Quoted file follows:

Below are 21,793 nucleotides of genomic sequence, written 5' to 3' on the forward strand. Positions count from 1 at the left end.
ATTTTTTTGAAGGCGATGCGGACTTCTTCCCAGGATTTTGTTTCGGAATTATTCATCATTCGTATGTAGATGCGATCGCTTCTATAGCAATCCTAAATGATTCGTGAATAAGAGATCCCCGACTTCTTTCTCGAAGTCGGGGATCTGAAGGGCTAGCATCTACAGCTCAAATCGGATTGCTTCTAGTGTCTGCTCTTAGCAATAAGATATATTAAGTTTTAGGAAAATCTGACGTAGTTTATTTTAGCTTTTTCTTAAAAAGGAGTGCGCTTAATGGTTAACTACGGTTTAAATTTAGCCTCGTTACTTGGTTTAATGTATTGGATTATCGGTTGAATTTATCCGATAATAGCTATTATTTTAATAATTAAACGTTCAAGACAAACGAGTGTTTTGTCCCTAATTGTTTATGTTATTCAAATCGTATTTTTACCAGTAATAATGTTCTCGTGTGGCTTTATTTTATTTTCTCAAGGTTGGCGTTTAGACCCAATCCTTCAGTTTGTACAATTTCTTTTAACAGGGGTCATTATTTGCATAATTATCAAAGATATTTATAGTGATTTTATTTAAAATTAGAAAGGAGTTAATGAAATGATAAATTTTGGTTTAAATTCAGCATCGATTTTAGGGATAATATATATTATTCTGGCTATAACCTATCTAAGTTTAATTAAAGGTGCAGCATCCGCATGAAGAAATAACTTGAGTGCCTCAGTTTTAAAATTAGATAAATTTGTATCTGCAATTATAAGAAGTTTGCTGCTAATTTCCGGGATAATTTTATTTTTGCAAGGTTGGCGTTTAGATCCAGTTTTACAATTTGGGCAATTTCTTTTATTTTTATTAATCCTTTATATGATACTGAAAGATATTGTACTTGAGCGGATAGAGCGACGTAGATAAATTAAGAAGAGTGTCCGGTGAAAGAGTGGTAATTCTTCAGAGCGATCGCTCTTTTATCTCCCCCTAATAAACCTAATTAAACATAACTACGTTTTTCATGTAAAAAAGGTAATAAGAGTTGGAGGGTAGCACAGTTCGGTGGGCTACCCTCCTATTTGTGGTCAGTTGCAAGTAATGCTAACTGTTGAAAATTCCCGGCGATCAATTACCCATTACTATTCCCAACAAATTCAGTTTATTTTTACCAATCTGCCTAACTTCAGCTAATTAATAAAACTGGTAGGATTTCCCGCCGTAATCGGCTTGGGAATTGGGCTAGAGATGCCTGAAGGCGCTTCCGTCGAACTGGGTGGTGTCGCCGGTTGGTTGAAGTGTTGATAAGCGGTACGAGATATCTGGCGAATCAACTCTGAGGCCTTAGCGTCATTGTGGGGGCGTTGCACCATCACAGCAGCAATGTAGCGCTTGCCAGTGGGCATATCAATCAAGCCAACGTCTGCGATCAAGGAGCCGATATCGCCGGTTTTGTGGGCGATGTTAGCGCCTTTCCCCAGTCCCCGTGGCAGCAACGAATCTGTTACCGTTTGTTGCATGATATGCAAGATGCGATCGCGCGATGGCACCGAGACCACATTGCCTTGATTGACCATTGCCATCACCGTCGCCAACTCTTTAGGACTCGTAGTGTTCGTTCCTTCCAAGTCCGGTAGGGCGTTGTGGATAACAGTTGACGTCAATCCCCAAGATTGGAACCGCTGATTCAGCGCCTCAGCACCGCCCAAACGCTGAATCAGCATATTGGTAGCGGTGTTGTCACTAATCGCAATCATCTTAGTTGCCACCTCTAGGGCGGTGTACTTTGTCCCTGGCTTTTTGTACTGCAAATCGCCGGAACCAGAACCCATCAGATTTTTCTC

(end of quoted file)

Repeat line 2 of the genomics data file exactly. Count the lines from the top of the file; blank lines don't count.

ATTTTTTTGAAGGCGATGCGGACTTCTTCCCAGGATTTTGTTTCGGAATTATTCATCATTCGTATGTAGATGCGATCGCTTCTATAGCAATCCTAAATGATTCGTGAATAAGAGATCCCCGACTTCTTTCTCGAAGTCGGGGATCTGAAGGGCTAGCATCTACAGCTCAAATCGGATTGCTTCTAGTGTCTGCTCTTAGCAATAAGATATATTAAGTTTTAGGAAAATCTGACGTAGTTTATTTTAGCTTTTTCTTAAAAAGGAGTGCGCTTAATGGTTAACTACGGTTTAAATTTAGCCTCGTTACTTGGTTTAATGTATTGGATTATCGGTTGAATTTATCCGATAATAGCTATTATTTTAATAATTAAACGTTCAAGACAAACGAGTGTTTTGTCCCTAATTGTTTATGTTATTCAAATCGTATTTTTACCAGTAATAATGTTCTCGTGTGGCTTTATTTTATTTTCTCAAGGTTGGCGTTTAGACCCAATCCTTCAGTTTGTACAATTTCTTTTAACAGGGGTCATTATTTGCATAATTATCAAAGATATTTATAGTGATTTTATTTAAAATTAGAAAGGAGTTAATGAAATGATAAATTTTGGTTTAAATTCAGCATCGATTTTAGGGATAATATATATTATTCTGGCTATAACCTATCTAAGTTTAATTAAAGGTGCAGCATCCGCATGAAGAAATAACTTGAGTGCCTCAGTTTTAAAATTAGATAAATTTGTATCTGCAATTATAAGAAGTTTGCTGCTAATTTCCGGGATAATTTTATTTTTGCAAGGTTGGCGTTTAGATCCAGTTTTACAATTTGGGCAATTTCTTTTATTTTTATTAATCCTTTATATGATACTGAAAGATATTGTACTTGAGCGGATAGAGCGACGTAGATAAATTAAGAAGAGTGTCCGGTGAAAGAGTGGTAATTCTTCAGAGCGATCGCTCTTTTATCTCCCCCTAATAAACCTAATTAAACATAACTACGTTTTTCATGTAAAAAAGGTAATAAGAGTTGGAGGGTAGCACAGTTCGGTGGGCTACCCTCCTATTTGTGGTCAGTTGCAAGTAATGCTAACTGTTGAAAATTCCCGGCGATCAATTACCCATTACTATTCCCAACAAATTCAGTTTATTTTTACCAATCTGCCTAACTTCAGCTAATTAATAAAACTGGTAGGATTTCCCGCCGTAATCGGCTTGGGAATTGGGCTAGAGATGCCTGAAGGCGCTTCCGTCGAACTGGGTGGTGTCGCCGGTTGGTTGAAGTGTTGATAAGCGGTACGAGATATCTGGCGAATCAACTCTGAGGCCTTAGCGTCATTGTGGGGGCGTTGCACCATCACAGCAGCAATGTAGCGCTTGCCAGTGGGCATATCAATCAAGCCAACGTCTGCGATCAAGGAGCCGATATCGCCGGTTTTGTGGGCGATGTTAGCGCCTTTCCCCAGTCCCCGTGGCAGCAACGAATCTGTTACCGTTTGTTGCATGATATGCAAGATGCGATCGCGCGATGGCACCGAGACCACATTGCCTTGATTGACCATTGCCATCACCGTCGCCAACTCTTTAGGACTCGTAGTGTTCGTTCCTTCCAAGTCCGGTAGGGCGTTGTGGATAACAGTTGACGTCAATCCCCAAGATTGGAACCGCTGATTCAGCGCCTCAGCACCGCCCAAACGCTGAATCAGCATATTGGTAGCGGTGTTGTCACTAATCGCAATCATCTTAGTTGCCACCTCTAGGGCGGTGTACTTTGTCCCTGGCTTTTTGTACTGCAAATCGCCGGAACCAGAACCCATCAGATTTTTCTC